English researchers may have found a non-lethal way of pinpointing the age of European lobsters, like this one. The scientists at the University of East Anglia say the method could also probably work on the American lobster that’s found here in Maine. PHOTO COURTESY OF UEA

New research may be key to unlocking lobsters’ age

There’s a lot we don’t know about lobsters. The crustaceans are iconic here in Maine, but we have trouble pinning down something as elementary as their age.  

But maybe not for much longer. English researchers say they may have found a way to accurately tell how old lobsters are with a new DNA-based technique developed at the University of East Anglia.  

Until now, researchers arrived at a lobster age by using its size. It’s been guessed that they could live as long as 100 years but pegging the age could never be totally accurate because individual lobsters grow at different rates.  

Lobsters grow hard, inelastic shells, so as they grow, they must shed their old ones and replace them with new ones. Factors like food availability and water temperature can affect growth rates, meaning lobsters don’t all molt at the same time. 

“For a long time, it appeared that there was no accurate way to quantify a lobster’s age,” said Martin Taylor, a scientist at the university’s school of biological sciences, in a statement. “Some research suggested that you could tell a lobster’s age by counting the rings in parts of their eyestalks and stomach – a little like counting tree rings. But you can’t do that for a living lobster.” 

So Taylor and his team set out to develop a new non-lethal way to age European lobster with the hope that it could help give more accurate population assessments and in turn allow for more sustainable fisheries management.  

In a study published last month in Evolutionary Applications, the scientists used a method that relied on quantifying DNA changes that accumulate over time. The amount that methyl groups changed in the DNA correlated with lobster’s age.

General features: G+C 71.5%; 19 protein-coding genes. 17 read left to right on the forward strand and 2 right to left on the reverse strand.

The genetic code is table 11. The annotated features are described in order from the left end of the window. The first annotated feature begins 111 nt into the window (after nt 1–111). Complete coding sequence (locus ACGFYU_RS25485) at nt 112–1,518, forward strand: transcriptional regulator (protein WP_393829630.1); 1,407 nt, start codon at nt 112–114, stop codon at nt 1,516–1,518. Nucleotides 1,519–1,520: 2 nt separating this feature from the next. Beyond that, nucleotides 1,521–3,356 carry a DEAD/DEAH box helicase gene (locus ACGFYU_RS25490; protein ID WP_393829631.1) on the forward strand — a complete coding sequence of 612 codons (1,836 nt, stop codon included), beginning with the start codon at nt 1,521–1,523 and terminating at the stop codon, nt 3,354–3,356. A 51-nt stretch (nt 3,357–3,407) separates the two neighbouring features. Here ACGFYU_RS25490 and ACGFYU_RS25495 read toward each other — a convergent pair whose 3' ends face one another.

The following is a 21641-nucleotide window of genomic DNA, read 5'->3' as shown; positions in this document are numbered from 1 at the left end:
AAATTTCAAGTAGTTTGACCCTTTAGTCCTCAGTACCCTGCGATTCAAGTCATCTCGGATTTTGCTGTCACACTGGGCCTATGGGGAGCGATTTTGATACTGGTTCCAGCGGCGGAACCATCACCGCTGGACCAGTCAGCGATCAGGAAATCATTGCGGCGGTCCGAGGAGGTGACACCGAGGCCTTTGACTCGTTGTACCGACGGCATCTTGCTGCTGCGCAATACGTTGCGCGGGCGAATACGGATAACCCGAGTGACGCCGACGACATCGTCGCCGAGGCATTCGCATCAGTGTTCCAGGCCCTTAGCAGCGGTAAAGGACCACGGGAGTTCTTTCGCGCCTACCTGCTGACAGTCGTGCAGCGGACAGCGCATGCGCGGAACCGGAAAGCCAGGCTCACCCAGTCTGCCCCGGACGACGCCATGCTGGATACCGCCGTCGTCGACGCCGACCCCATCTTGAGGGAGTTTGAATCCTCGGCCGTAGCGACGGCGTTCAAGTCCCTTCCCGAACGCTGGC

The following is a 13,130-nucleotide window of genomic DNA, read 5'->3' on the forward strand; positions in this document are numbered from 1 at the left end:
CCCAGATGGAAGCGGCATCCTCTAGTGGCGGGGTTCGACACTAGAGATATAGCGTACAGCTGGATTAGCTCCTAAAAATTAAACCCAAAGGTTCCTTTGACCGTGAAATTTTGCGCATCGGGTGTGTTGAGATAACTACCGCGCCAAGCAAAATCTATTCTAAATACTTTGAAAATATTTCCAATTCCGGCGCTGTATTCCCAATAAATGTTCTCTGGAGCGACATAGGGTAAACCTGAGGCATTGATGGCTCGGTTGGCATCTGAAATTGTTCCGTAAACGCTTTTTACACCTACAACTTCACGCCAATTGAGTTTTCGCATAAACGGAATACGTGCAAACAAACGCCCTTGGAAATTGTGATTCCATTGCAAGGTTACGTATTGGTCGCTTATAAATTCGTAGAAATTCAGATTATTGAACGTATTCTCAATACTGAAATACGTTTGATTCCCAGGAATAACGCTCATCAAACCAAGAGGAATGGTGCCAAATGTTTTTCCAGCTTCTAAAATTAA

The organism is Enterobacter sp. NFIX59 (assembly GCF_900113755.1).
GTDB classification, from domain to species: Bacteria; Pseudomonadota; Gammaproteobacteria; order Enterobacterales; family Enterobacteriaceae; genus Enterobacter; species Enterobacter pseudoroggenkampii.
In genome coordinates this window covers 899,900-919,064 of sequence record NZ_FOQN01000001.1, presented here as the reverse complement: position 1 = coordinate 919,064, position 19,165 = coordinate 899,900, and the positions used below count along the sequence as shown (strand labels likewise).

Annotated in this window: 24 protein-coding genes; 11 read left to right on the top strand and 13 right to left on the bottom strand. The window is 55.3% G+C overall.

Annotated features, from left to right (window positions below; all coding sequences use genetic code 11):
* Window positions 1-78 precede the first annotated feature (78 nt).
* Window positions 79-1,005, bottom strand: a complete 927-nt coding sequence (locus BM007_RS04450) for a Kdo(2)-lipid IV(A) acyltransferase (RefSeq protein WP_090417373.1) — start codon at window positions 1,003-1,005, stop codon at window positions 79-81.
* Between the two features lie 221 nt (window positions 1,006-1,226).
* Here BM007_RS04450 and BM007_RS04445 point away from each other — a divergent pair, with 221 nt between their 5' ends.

The researchers used hatchery raised lobsters, allowing them to know the exact age, as well as wild-caught European lobsters in the experiment.  

“We identified a very strong relationship between age and DNA modifications, which allowed us to accurately estimate the ages of individual lobsters,” Taylor said. “Applying this method to wild lobsters predicted ages that generally aligned with minimum estimates of age based on size.” 

The method does seem more precise for younger lobsters. The researchers were able to pinpoint the age within a month or so for lobsters 51 months and younger, but further work is needed for older known-age lobsters.  

This is the first study to investigate what is known as the rDNA epigenetic clock of ageing in wild animals and it concluded that the method holds considerable promise.  

“Having an accurate indication of lobster age will help fisheries, scientists and conservationists alike to understand, manage and conserve our vulnerable lobster stocks, working hand-in-hand with proactive fisheries management strategies, such as stock enhancement,” said Carly Daniels, the head of production science and development at the National Lobster Hatchery, in a statement.  

In an email to the Islander, Taylor said he believed that the method could also work for Maine’s American lobsters.  

“The ribosomal DNA clock should in theory be applicable to American lobsters, but it would need to be calibrated on known age American lobsters in much the same way as we did in our study,” he wrote. “There may also need to be some modifications made to some of the methodology as a result of differences in the DNA sequences between the two species.” 

Ethan Genter

Ethan Genter

Former reporter for the Ellsworth American and Mount Desert Islander, Ethan covered maritime news and the town of Bar Harbor.

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